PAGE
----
Home Science Education Technique Breakdown: Stephen “The Wonderboy” Thompson

Technique Breakdown: Stephen “The Wonderboy” Thompson

Technique Breakdown of Stephen Thompson vs. Robert Whittaker

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(Photo by Josh Hedges/Zuffa LLC/Zuffa LLC via Getty Images)

I have to admit that I’ve not studied Stephen Thompson before. I didn’t know much about him except that he was brought in to Chris Weidman’s camp to prepare for Anderson Silva. Not everyone can mimic Anderson Silva’s style, and after watching him fight Robert Whittaker I started to understand why Weidman worked with him.

Thompson is truly a wonderful study. I’m not short of any enthusiasm for evasive counterstrikers with sprinkles of traditional techniques. Even more fun — he switch hits.

Background: Thompson’s a kickboxer with a kempo karate base; he holds a sterling record of 57-0 (in amateur and professional kickboxing). He decided to journey into to MMA after a three year leg injury. Since his loss to Matt Brown, he’s now 3-0 in less than a year, giving him a record of 9-1.

Orthodox: The Rockback “Pull-Counter”

Evade and counter

It appears that one of Thompson’s preferred techniques is the pull-counter, also known as “the rockback counter”. This move relies on anticipating a strike (usually linear) and rocking back the body and head to barely evade the strike to come back with a counter of your own.

In most cases, the weight is transferred momentarily to the rear-foot and then quickly shifted forward for the cross. With Thompson he rocked back in order to try and throw the cross over-the-top of Whittaker’s jab (and in these instances failed). It’s key to note that Thompson is comfortable with evasion — generally inviting his opponents in with hands low in both orthodox and southpaw stances.

Whittaker however, wasn’t quite committing enough for Thompson to tag him (it also seems that Thompson did not have the accuracy to land consistently if Thompson didn’t over-commit).

So Thompson used more of his defence to draw Whittaker in (analogous to Anderson Silva and Lyoto Machida).

Southpaw — Draw, Frustration, Evasion:

Thompson stays cognizant of Whittaker’s left-hand (pretty much checking it) as he rocks back away from the right, off-balancing as Whittaker starts to over-commit.

 Thompson’s southpaw evasive tactics seemed to get Whittaker to commit more than he would in an orthodox stance.

Notice how the head is past the knee — a technical sin that causes one to lose balance. Compared to the examples above, Whittaker was comfortable with leading with the jab but not when leading with the rear-straight (in an orthodox vs southpaw situation, the rear-straight is more utilized because the lead-hand is generally in the line-of-fire).

As Whittaker falls forward with his over-commitment, he eats a nice rear-straight.

Orthodox into Southpaw Transition

Up to this point, Thompson has been trying to establish a 1-2 from orthodox or the rock-back counter. The success rate was not high, where as his southpaw tactics were. He had yet to figure out how to land his orthodox strikes accurately —  but the rear-straight was getting quite close in several cases.

His southpaw combinations were much smoother. First he throws a 1-2 (miss), switches to southpaw and goes for a rear-straight to the body followed by a right-hook (miss) to the head as Whittaker comes in.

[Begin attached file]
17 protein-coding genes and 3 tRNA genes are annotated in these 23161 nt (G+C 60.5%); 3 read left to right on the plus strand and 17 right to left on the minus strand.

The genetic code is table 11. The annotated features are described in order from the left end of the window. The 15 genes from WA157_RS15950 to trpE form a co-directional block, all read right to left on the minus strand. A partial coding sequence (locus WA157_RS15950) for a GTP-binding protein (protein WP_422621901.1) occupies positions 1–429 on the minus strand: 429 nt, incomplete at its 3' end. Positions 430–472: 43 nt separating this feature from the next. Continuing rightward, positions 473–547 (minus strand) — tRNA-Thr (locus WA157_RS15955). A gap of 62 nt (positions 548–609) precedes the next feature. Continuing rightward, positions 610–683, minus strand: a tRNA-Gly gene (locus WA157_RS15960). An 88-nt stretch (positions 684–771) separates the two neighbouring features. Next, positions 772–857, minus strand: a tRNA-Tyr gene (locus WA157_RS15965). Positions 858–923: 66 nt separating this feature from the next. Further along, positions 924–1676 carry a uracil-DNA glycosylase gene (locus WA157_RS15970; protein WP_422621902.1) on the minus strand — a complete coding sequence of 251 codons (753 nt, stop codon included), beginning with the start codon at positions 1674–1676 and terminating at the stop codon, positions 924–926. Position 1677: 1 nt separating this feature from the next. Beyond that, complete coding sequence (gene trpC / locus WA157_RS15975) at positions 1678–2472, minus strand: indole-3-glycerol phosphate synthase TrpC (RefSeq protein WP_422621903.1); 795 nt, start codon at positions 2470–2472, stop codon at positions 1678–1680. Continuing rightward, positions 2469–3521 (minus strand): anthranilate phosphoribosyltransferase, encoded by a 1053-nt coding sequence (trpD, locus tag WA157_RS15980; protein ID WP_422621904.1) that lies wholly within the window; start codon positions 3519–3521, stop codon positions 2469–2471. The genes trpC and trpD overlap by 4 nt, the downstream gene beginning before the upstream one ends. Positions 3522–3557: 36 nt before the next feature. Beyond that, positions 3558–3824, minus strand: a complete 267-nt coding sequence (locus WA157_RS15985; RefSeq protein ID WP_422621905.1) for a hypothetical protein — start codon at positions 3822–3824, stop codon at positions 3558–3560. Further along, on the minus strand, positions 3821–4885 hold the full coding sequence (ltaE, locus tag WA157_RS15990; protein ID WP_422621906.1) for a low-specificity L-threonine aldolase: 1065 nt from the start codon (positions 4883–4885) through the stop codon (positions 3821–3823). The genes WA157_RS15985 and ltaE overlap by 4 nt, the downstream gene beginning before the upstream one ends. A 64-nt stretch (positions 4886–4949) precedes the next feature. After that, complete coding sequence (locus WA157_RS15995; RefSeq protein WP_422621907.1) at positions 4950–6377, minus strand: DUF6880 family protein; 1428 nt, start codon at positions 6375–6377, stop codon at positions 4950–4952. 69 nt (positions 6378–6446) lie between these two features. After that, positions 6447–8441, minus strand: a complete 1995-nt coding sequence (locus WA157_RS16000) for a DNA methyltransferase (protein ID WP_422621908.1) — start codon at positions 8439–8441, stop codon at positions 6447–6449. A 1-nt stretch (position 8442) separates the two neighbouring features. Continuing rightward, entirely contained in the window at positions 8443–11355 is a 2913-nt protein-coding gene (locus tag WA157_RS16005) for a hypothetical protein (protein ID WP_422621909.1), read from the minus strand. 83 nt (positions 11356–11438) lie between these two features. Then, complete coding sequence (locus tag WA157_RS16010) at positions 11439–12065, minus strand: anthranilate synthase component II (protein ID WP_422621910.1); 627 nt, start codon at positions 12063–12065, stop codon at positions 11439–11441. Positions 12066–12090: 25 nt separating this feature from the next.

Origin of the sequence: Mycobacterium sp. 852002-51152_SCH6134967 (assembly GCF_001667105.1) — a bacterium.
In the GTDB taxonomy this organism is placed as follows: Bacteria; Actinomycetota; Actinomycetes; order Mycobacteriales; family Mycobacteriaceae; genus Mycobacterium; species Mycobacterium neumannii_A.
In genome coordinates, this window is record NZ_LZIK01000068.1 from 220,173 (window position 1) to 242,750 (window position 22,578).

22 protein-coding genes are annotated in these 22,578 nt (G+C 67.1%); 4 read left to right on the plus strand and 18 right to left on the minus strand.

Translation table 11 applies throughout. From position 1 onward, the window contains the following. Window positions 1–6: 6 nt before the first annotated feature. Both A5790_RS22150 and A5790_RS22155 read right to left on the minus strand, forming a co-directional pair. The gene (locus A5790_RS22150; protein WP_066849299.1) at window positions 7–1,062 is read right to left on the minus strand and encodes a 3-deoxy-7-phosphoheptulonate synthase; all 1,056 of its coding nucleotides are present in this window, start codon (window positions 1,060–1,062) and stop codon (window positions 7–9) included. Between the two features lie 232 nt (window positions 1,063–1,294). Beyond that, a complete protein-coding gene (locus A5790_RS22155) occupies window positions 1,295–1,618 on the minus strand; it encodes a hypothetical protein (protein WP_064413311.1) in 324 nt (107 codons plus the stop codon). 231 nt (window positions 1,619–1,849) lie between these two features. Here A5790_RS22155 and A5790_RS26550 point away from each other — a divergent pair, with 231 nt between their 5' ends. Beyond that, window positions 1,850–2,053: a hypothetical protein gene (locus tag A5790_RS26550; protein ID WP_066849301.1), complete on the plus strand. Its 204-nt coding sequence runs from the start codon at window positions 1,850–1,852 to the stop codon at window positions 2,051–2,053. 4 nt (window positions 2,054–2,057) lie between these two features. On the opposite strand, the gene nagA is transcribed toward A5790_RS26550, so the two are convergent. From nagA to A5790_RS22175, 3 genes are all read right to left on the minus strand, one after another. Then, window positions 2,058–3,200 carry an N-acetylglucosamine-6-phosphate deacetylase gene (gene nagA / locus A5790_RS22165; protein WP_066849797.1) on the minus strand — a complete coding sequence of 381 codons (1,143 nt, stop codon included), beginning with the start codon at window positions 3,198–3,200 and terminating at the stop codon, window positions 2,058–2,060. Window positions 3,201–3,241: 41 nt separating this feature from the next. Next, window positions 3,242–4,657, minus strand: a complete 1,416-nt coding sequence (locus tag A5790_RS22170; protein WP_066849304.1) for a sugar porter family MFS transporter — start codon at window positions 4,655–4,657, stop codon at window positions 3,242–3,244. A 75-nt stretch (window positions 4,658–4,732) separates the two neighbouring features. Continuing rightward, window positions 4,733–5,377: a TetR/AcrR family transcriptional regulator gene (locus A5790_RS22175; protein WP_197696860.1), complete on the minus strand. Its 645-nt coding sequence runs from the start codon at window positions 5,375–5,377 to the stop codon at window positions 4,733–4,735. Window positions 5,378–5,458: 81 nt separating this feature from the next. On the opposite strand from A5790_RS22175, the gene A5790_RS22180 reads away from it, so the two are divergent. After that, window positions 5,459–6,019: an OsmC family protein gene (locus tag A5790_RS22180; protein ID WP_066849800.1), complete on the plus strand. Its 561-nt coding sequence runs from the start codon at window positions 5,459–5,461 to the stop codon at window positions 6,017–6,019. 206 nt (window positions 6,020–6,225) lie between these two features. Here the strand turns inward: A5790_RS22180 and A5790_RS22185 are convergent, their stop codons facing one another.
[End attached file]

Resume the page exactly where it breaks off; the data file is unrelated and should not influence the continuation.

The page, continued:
When a fighter is able to get away with switch-hitting all the while being evasive… it greatly confuses the opponent.

“The Hook-Kick”

And then you sprinkle on some techniques like the hook-kick — think “spinning back-hook kick” but without the spin — and it’s enough to subdue most opponents, making them hesitate and more desperate. I’ve been wanting to see more of this in MMA for quite a while now — it’s a beautiful technique generally seen in karate to steal points (and more rarely, hurt the opponents).

The trajectory of the kick makes it quite difficult to see and in southpaw vs. orthodox it’s a very speedy blow.

The Knockdown

And then Thompson found his mark by parrying Whittaker’s left, coming with a left-hook to straighten Whittaker’s posture and then coming in with a rear-straight.

Eventually, after establishing various strikes in southpaw, Thompson reverted back to orthodox but did not try the pull-counter or 1-2 lead. Instead, he waited for Whittaker to attempt a jab (very uncommitted because it was read), he parried it, just as he smoothly transitions to the left-hook — uprighting the posture of Whittaker — and sets up a beautiful rear-straight down the centerline.

It’s also interesting to note that Thompson shifted to southpaw (maintaining balance) and ready to evade and counter more. After this knockdown, Thompson went on to finish a hurt Whittaker by repeating the left-hook into rear-straight in orthodox.

Conclusion

In my first study of Thompson, I found out that he’s got a deep bag of tricks. He’s an evasive counterfighter with an exceptional ability to read the opponent. Sprinkle in the ability to switch-hit and some traditional techniques, and he quickly became one of my favorites.

To fight and counter Thompson’s style, refer to how Chris Weidman dissolved Anderson Silva’s game. It’s neither a surprise nor a coincidence that Thompson admitted “He (Chris Weidman) had an answer for everything. My goal was to speed it up and kind of outsmart him a little bit… But he definitely had an answer for everything I threw.

  • Walter D. Camacho

    I’ve never been much of a hook kick fan myself, but it can be very useful when used well… Like in this instance.